Spotlight on Supporting LGBTQI+ Young People in Child Welfare

Having trouble viewing this email? View it as a Web page.

Spotlight On...

Supporting LGBTQI+ Young People in Child Welfare


Supporting LGBTQI+ children and youth in their sexual orientation, gender identity and expression (SOGIE) provides significant mental health protection for this vulnerable population. According to a recent survey, 42 percent of LGBTQI+ youth seriously considered attempting suicide in the past year, including more than half of transgender and nonbinary youth; LGBTQI+ youth who were subjected to conversion therapy reported more than twice the rate of attempting suicide in the past year compared to those who were not[1].

Conversely, the same survey also indicated that transgender and nonbinary youth who had their identities affirmed by those they lived with (e.g., having their pronouns respected and being able to change them on legal documents) and LGBTQI+ youth who had access to spaces that affirmed their identities attempted suicide at substantially lower rates[2].

These data and others clearly demonstrate the importance of affirming and supporting children and youth who are LGBTQI+ or who have a nonconforming gender identity or expression in their identities while in foster care[3]. The Children’s Bureau strongly recommends that agencies be intentional about assessing the needs of each LGBTQI+ child and youth, including those related to their mental and physical health[4].

Why This Is Important

To better understand why agencies need to focus on supporting and affirming LGBTQI+ children and youth in their identities, consider the following:

  • LGBTQI+ youth are 1.5 to 2 times more likely than their peers to be living in foster care. They also experienced increased rates of physical violence and emotional harm both prior to being involved with and while in the child welfare system[5].
  • LGBTQI+ young adults who reported high levels of family rejection during adolescence were 5.9 times more likely to report high levels of depression and 3.4 times more likely to use illegal drugs compared with peers from families that reported no or low levels of family rejection[6].
  • LGBTQI+ youth of color and transgender teenagers experience unique challenges and elevated stress. Only 11 percent of youth of color surveyed believe their racial or ethnic group is regarded positively in the U.S., and over 50 percent of trans and gender expansive youth said they can never use school restrooms that align with their gender identity[7].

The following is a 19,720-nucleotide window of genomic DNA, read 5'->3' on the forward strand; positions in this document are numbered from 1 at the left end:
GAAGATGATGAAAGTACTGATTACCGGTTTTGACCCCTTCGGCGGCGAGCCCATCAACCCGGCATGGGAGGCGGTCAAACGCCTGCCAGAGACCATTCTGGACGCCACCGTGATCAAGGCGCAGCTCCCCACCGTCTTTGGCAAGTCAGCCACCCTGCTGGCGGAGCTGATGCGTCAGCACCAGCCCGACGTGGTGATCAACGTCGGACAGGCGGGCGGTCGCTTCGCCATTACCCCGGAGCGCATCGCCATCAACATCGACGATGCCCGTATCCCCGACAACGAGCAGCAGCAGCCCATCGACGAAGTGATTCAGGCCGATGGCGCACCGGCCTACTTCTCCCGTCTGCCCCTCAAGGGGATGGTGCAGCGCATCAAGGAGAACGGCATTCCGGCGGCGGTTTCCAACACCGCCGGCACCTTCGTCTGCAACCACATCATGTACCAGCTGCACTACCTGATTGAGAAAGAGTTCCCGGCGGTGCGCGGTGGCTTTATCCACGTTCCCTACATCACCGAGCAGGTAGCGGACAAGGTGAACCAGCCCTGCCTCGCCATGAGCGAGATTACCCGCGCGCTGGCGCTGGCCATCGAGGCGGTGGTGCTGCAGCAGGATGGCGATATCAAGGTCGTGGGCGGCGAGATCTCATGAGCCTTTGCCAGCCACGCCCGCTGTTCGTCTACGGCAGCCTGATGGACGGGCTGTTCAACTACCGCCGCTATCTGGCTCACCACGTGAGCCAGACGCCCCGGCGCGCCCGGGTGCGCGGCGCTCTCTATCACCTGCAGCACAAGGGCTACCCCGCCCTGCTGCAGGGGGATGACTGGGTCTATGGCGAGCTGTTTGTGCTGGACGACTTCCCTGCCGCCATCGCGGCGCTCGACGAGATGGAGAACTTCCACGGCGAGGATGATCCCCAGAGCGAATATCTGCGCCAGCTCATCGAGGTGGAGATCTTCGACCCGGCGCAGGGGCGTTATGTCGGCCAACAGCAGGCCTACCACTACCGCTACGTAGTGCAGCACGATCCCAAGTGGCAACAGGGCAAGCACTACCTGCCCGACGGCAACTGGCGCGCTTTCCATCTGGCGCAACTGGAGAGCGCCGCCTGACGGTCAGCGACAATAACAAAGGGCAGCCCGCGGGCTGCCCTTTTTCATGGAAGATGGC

Consider how the following actions can work to create a foundation of support for LGBTQI+ children and youth at your agency:

  • Listen and affirm what LGBTQI+ children and youth tell you about their identities, including their preferred pronouns, names, and other information.
  • Provide foster placements where LGBTQI+ children and youth will be supported. Evidence is clear that LGBTQI+ children and youth in foster care are most likely to thrive in safe, affirming environments.
  • Offer LGBTQI+ children and youth access to mental and other health care that affirms their identities and make sure that they are receiving it.
  • Pay attention to the additional challenges faced by LGBTQI+ children and youth with intersectional identities (e.g., being both LGBTQI+ and nonwhite, immigrant, or non-English speaking) and offer support to mitigate them.

Resources developed by the Center for States and other federal partners can help your agency build capacity to support LGBTQI+ children and youth and help them thrive by improving practice, developing inclusive policies, and creating a culture that affirms LGBTQI+ identities.


LGBTQ Toolkit

Archived Webinars

LGBTQ Navigating Families

Related Resources

Related Organizations

  • Child Welfare Information Gateway – promotes the safety, permanency, and well-being of children, youth, and families by connecting child welfare, adoption, and related professionals as well as the public to information, resources, and tools covering topics such as child welfare, child abuse and neglect, out-of-home care, adoption, and more.
  • Substance Abuse and Mental Health Services Administration (SAMHSA) –leads public health efforts to advance the behavioral health of the nation, including reducing the impact of substance abuse and mental illness on America's communities. SAMHSA offers resources on the LGBTQ+ population including national survey reports, agency and federal initiatives, and related behavioral health resources.

Did you receive this message from a friend? Get it delivered to your inbox.